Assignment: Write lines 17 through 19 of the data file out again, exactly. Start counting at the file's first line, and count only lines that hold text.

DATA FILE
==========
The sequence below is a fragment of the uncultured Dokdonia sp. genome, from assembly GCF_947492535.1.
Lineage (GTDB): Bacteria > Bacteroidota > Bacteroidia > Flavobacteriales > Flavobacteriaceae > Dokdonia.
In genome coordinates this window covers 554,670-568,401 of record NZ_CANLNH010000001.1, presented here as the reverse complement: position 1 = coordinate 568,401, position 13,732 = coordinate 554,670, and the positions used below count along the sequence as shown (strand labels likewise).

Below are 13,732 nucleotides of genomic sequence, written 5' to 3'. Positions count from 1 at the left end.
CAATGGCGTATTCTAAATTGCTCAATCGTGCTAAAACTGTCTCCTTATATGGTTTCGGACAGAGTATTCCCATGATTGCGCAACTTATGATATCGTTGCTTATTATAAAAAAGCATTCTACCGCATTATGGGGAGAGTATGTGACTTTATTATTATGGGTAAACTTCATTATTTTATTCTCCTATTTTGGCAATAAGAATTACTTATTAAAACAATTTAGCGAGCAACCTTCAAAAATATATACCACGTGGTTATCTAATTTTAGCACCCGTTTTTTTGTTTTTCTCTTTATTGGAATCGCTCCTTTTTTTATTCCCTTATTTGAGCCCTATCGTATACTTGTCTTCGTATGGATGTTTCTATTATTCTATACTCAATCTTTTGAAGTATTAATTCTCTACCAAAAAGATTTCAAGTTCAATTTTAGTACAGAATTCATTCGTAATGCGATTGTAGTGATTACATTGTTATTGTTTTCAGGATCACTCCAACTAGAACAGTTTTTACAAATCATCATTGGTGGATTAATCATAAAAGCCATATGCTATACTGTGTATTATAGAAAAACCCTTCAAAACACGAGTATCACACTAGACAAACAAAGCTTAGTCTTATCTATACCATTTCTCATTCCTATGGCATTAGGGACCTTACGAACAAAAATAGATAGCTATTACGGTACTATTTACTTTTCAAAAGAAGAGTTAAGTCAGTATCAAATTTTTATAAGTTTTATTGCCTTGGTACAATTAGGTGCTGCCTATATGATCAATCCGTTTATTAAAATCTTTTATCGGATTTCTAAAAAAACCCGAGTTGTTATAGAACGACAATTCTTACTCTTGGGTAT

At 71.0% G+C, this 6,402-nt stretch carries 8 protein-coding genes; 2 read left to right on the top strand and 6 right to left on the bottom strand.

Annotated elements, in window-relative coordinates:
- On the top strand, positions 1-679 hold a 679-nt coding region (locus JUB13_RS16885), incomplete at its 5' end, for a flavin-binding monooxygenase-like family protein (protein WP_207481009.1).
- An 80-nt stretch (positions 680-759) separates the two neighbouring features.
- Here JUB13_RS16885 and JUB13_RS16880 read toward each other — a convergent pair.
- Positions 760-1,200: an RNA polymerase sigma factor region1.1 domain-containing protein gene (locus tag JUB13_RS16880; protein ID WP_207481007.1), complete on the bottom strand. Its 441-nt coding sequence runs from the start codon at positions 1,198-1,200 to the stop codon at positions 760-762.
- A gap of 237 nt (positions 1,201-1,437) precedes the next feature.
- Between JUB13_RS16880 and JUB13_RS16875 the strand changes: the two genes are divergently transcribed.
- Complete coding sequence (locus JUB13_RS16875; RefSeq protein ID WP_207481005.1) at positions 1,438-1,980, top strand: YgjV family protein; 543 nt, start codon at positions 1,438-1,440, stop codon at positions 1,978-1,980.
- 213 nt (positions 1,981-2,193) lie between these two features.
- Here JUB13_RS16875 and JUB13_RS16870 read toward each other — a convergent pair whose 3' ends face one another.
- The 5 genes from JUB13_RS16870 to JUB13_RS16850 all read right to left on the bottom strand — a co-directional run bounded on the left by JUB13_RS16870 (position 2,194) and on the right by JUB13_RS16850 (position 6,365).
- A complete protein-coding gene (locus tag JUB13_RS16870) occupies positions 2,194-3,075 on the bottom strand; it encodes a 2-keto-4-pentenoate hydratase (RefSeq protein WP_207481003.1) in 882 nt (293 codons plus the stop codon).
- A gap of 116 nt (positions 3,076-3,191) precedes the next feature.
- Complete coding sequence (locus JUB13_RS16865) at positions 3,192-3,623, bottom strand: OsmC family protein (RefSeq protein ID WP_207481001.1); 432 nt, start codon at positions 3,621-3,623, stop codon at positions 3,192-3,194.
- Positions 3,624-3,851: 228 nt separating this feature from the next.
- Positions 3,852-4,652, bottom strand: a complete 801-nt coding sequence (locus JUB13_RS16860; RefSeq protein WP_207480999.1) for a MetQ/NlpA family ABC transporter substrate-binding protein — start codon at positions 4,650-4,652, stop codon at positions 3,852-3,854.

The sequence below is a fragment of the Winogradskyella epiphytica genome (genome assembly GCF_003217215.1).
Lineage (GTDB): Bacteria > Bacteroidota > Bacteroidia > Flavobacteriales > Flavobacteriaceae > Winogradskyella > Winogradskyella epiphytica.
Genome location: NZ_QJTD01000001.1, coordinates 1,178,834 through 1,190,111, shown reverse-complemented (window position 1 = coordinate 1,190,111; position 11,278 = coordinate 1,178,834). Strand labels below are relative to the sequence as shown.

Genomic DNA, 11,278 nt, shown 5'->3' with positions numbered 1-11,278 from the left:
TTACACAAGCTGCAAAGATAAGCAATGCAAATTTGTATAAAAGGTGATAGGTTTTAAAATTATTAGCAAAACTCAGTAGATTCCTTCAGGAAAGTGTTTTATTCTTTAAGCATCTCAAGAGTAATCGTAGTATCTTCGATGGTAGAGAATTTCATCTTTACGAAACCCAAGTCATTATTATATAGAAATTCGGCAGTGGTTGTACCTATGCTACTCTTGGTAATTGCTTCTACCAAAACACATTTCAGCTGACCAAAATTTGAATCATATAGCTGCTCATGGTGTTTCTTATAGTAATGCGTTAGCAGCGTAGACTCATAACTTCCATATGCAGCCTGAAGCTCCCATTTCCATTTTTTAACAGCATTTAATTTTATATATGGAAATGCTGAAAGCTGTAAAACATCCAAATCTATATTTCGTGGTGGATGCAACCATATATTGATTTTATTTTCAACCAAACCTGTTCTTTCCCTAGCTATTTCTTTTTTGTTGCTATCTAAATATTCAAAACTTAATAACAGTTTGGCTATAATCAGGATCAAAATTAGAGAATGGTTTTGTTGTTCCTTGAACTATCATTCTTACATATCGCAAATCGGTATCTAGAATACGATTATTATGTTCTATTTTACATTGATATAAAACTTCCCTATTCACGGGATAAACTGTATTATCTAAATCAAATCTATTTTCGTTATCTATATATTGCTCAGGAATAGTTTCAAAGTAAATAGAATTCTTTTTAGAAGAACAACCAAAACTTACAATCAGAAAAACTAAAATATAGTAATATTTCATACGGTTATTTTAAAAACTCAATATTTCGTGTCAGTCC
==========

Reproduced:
- The 5 genes from JUB13_RS16870 to JUB13_RS16850 all read right to left on the bottom strand — a co-directional run bounded on the left by JUB13_RS16870 (position 2,194) and on the right by JUB13_RS16850 (position 6,365).
- A complete protein-coding gene (locus tag JUB13_RS16870) occupies positions 2,194-3,075 on the bottom strand; it encodes a 2-keto-4-pentenoate hydratase (RefSeq protein WP_207481003.1) in 882 nt (293 codons plus the stop codon).
- A gap of 116 nt (positions 3,076-3,191) precedes the next feature.